The researchers traced the same pattern in cities as different as Seattle, Minneapolis, Atlanta, and Houston, and it will likely be replicated along many of the 737 miles of transit currently under construction across the United States and Canada. In Somerville, the trend could affect thousands of low- and moderate-income residents, forcing those who need transit the most to relocate to car-dependent suburbs. That worries not just renters, but anyone who cares about sustaining a diverse city and building efficient mobility networks.
"Opposing new transit is like cutting off your nose to spite your face," says Danny LeBlanc, chief executive of the Somerville Community Corporation, known as the SCC, a nonprofit that is leading the effort to find solutions to the looming housing crisis. "But the fear among longtime residents is that they and their kids just won't be able to afford to enjoy it."
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Somerville was, for much of its history, home to working-class Italian and Irish families — a densely populated city of low-rise apartment buildings, subdivided Victorians, and the fading vestiges of light industry. When mid-20th century white flight sent those who could afford it scurrying to the suburbs, immigrants from South Asia, Brazil, Central America, and the Caribbean replaced them. That diversity is a point of pride for city leaders, and it may be why Somerville, unlike many cities in similar circumstances, is working to anticipate and mitigate the impact on housing costs.
"The positives of investing in public transit far outweigh the negatives," says Mayor Joseph Curtatone, a son of Italian immigrants who grew up in the city's Prospect Hill neighborhood. "But the one thing we don't want to do as we prosper is lose our soul."
How to strike that balance is still up for debate. Curtatone's administration has published redevelopment plans for areas around the new transit stops that would increase density and encourage construction. These have proven controversial, in part because they could involve invoking eminent domain. But Curtatone is adamant about the need to alleviate pressure on the city's limited housing stock by simply building more. The goal is at least 6,000 new units by 2030, including 1,200 designated as permanently affordable. The Metropolitan Area Planning Council, meanwhile, says Somerville may actually need as many as 9,000 more units (a third of them for low-income households). City officials say their number is open to revision.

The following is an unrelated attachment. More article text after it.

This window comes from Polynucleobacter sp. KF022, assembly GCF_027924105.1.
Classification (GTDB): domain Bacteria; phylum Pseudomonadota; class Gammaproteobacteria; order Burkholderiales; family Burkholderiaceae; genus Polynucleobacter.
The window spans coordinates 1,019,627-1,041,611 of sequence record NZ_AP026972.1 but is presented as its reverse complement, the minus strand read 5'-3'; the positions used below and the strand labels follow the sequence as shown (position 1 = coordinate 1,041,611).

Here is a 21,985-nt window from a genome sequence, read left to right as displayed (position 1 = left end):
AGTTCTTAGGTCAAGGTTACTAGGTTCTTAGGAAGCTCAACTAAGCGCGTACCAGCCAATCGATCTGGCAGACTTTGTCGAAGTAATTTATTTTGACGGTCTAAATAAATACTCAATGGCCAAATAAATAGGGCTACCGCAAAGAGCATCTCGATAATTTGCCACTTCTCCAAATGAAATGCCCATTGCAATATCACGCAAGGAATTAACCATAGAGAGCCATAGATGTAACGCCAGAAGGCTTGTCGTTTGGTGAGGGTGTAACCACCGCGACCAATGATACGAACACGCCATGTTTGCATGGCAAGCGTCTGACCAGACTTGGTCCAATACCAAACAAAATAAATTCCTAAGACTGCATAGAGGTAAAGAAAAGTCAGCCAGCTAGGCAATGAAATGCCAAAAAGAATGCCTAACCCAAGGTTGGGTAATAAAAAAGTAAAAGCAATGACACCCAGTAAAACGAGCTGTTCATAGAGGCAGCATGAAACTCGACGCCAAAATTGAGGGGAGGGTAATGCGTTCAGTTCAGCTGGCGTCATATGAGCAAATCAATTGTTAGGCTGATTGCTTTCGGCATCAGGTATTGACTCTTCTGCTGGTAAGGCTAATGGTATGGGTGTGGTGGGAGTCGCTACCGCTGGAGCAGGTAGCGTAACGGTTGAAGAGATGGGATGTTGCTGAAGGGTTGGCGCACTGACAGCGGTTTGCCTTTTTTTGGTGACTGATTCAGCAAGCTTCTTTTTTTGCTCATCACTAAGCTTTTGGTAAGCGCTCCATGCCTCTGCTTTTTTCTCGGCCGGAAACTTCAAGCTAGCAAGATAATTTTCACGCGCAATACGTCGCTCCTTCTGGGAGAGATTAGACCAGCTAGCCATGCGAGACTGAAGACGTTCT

"The plan's dynamic," says Curtatone. "There's one clear solution: We need more housing stock."
More housing may not be enough, however, if the current trend toward luxury construction continues. At present, all new projects are required to set aside at least 12.5 percent of units as affordable. Some in town argue that share should be higher, but regardless of the figure, those units are distributed to low-income families through a lottery, leaving the middle class to compete on the open market. To help that population, city officials and the SCC are discussing ideas to stabilize prices for existing homes, money for which could come from the affordable housing trust funded by the city's recently increased linkage fee, a $5.15-per-square-foot charge collected from large commercial developers.